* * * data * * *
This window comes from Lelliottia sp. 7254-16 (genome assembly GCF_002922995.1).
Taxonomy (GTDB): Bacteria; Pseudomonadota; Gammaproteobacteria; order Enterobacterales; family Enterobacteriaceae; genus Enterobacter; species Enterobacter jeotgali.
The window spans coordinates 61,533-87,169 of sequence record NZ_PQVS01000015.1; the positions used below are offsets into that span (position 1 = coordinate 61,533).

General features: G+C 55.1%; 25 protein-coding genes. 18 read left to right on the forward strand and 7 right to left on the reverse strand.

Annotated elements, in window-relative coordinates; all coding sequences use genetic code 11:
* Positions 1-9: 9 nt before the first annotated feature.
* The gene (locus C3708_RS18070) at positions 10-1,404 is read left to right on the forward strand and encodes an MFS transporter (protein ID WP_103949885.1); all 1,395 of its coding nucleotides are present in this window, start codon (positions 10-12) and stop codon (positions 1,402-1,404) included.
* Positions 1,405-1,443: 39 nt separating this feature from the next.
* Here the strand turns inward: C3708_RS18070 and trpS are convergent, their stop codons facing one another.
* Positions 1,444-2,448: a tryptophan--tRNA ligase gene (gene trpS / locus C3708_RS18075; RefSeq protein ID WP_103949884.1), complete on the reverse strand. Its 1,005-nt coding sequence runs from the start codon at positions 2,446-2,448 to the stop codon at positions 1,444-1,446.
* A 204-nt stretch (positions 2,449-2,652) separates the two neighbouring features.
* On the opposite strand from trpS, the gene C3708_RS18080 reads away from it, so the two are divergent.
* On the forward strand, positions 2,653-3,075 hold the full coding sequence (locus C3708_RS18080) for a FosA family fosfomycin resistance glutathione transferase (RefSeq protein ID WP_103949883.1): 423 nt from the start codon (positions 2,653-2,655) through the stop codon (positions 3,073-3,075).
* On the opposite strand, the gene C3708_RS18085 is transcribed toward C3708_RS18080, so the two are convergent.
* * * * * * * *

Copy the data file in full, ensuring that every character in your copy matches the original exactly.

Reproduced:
This window comes from Lelliottia sp. 7254-16 (genome assembly GCF_002922995.1).
Taxonomy (GTDB): Bacteria; Pseudomonadota; Gammaproteobacteria; order Enterobacterales; family Enterobacteriaceae; genus Enterobacter; species Enterobacter jeotgali.
The window spans coordinates 61,533-87,169 of sequence record NZ_PQVS01000015.1; the positions used below are offsets into that span (position 1 = coordinate 61,533).

General features: G+C 55.1%; 25 protein-coding genes. 18 read left to right on the forward strand and 7 right to left on the reverse strand.

Annotated elements, in window-relative coordinates; all coding sequences use genetic code 11:
* Positions 1-9: 9 nt before the first annotated feature.
* The gene (locus C3708_RS18070) at positions 10-1,404 is read left to right on the forward strand and encodes an MFS transporter (protein ID WP_103949885.1); all 1,395 of its coding nucleotides are present in this window, start codon (positions 10-12) and stop codon (positions 1,402-1,404) included.
* Positions 1,405-1,443: 39 nt separating this feature from the next.
* Here the strand turns inward: C3708_RS18070 and trpS are convergent, their stop codons facing one another.
* Positions 1,444-2,448: a tryptophan--tRNA ligase gene (gene trpS / locus C3708_RS18075; RefSeq protein ID WP_103949884.1), complete on the reverse strand. Its 1,005-nt coding sequence runs from the start codon at positions 2,446-2,448 to the stop codon at positions 1,444-1,446.
* A 204-nt stretch (positions 2,449-2,652) separates the two neighbouring features.
* On the opposite strand from trpS, the gene C3708_RS18080 reads away from it, so the two are divergent.
* On the forward strand, positions 2,653-3,075 hold the full coding sequence (locus C3708_RS18080) for a FosA family fosfomycin resistance glutathione transferase (RefSeq protein ID WP_103949883.1): 423 nt from the start codon (positions 2,653-2,655) through the stop codon (positions 3,073-3,075).
* On the opposite strand, the gene C3708_RS18085 is transcribed toward C3708_RS18080, so the two are convergent.